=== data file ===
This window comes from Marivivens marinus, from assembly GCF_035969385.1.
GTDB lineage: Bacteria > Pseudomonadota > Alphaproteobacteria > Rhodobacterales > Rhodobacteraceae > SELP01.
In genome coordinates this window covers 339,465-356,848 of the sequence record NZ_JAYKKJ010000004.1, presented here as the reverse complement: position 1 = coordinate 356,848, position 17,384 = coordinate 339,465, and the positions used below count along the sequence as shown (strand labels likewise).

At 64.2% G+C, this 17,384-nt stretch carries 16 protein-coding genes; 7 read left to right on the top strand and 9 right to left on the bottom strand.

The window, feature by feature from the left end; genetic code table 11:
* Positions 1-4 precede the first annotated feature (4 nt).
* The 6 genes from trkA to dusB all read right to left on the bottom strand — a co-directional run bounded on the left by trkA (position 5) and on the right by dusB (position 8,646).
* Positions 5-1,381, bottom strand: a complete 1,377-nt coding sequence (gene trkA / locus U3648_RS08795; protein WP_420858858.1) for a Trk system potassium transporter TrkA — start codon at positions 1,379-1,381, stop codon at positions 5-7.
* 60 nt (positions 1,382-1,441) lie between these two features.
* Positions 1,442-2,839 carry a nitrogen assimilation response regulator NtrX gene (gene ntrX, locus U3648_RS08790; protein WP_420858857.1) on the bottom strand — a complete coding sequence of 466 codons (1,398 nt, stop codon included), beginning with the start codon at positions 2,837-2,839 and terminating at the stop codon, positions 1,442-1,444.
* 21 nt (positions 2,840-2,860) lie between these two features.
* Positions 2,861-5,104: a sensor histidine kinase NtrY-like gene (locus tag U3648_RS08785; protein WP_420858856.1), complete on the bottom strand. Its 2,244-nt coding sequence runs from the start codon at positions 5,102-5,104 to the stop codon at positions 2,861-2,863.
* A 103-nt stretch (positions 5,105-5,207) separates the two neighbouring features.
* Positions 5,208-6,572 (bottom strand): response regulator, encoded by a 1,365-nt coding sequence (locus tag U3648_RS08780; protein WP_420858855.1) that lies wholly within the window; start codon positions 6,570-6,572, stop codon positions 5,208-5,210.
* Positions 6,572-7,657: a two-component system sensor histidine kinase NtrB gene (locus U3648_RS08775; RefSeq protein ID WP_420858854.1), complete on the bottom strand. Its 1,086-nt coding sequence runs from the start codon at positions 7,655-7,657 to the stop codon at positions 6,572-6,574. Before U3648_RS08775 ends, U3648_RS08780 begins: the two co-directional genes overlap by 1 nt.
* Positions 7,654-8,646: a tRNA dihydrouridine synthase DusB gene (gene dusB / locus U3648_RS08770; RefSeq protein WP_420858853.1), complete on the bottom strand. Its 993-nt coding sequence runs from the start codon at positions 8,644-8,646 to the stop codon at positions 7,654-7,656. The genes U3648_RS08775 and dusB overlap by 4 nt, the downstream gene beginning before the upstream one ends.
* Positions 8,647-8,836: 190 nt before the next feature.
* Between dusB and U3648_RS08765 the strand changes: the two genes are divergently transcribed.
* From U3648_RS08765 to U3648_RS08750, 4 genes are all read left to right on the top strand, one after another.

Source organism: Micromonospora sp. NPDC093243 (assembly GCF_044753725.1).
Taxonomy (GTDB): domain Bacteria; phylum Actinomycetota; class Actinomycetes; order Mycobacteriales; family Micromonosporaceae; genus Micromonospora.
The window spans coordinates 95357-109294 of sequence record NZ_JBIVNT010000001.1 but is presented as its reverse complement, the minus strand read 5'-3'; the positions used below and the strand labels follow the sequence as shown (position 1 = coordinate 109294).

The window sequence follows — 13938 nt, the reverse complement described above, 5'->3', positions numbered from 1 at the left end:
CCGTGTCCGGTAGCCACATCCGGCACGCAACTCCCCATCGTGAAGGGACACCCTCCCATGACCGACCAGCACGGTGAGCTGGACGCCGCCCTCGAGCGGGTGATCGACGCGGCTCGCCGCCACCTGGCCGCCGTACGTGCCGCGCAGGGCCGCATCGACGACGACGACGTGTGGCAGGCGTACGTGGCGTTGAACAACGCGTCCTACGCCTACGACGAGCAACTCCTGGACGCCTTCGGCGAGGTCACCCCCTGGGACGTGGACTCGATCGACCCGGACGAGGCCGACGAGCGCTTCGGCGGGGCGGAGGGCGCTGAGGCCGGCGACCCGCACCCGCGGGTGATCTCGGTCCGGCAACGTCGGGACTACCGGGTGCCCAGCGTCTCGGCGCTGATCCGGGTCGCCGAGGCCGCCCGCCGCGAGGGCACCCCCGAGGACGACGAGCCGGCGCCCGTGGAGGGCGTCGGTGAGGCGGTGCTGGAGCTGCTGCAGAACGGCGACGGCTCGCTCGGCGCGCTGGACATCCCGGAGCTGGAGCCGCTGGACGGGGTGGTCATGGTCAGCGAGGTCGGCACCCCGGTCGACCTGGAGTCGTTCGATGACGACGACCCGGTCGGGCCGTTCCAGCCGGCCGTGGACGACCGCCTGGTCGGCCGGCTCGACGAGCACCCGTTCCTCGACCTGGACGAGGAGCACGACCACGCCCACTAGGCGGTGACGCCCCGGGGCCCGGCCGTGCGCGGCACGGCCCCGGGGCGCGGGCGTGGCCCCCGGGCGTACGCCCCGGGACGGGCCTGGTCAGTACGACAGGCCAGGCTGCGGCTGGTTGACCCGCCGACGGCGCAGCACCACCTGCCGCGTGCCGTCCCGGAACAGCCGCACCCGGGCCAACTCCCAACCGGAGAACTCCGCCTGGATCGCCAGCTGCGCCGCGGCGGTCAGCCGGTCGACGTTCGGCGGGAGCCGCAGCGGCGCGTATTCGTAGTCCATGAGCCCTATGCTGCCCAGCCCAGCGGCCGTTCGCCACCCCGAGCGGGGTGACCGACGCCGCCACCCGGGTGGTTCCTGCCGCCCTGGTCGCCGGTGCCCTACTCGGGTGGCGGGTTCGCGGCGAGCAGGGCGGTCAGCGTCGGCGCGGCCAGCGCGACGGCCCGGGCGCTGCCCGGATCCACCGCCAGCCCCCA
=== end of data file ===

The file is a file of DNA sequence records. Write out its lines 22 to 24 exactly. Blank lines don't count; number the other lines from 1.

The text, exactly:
The window spans coordinates 95357-109294 of sequence record NZ_JBIVNT010000001.1 but is presented as its reverse complement, the minus strand read 5'-3'; the positions used below and the strand labels follow the sequence as shown (position 1 = coordinate 109294).

The window sequence follows — 13938 nt, the reverse complement described above, 5'->3', positions numbered from 1 at the left end:
CCGTGTCCGGTAGCCACATCCGGCACGCAACTCCCCATCGTGAAGGGACACCCTCCCATGACCGACCAGCACGGTGAGCTGGACGCCGCCCTCGAGCGGGTGATCGACGCGGCTCGCCGCCACCTGGCCGCCGTACGTGCCGCGCAGGGCCGCATCGACGACGACGACGTGTGGCAGGCGTACGTGGCGTTGAACAACGCGTCCTACGCCTACGACGAGCAACTCCTGGACGCCTTCGGCGAGGTCACCCCCTGGGACGTGGACTCGATCGACCCGGACGAGGCCGACGAGCGCTTCGGCGGGGCGGAGGGCGCTGAGGCCGGCGACCCGCACCCGCGGGTGATCTCGGTCCGGCAACGTCGGGACTACCGGGTGCCCAGCGTCTCGGCGCTGATCCGGGTCGCCGAGGCCGCCCGCCGCGAGGGCACCCCCGAGGACGACGAGCCGGCGCCCGTGGAGGGCGTCGGTGAGGCGGTGCTGGAGCTGCTGCAGAACGGCGACGGCTCGCTCGGCGCGCTGGACATCCCGGAGCTGGAGCCGCTGGACGGGGTGGTCATGGTCAGCGAGGTCGGCACCCCGGTCGACCTGGAGTCGTTCGATGACGACGACCCGGTCGGGCCGTTCCAGCCGGCCGTGGACGACCGCCTGGTCGGCCGGCTCGACGAGCACCCGTTCCTCGACCTGGACGAGGAGCACGACCACGCCCACTAGGCGGTGACGCCCCGGGGCCCGGCCGTGCGCGGCACGGCCCCGGGGCGCGGGCGTGGCCCCCGGGCGTACGCCCCGGGACGGGCCTGGTCAGTACGACAGGCCAGGCTGCGGCTGGTTGACCCGCCGACGGCGCAGCACCACCTGCCGCGTGCCGTCCCGGAACAGCCGCACCCGGGCCAACTCCCAACCGGAGAACTCCGCCTGGATCGCCAGCTGCGCCGCGGCGGTCAGCCGGTCGACGTTCGGCGGGAGCCGCAGCGGCGCGTATTCGTAGTCCATGAGCCCTATGCTGCCCAGCCCAGCGGCCGTTCGCCACCCCGAGCGGGGTGACCGACGCCGCCACCCGGGTGGTTCCTGCCGCCCTGGTCGCCGGTGCCCTACTCGGGTGGCGGGTTCGCGGCGAGCAGGGCGGTCAGCGTCGGCGCGGCCAGCGCGACGGCCCGGGCGCTGCCCGGATCCACCGCCAGCCCCCA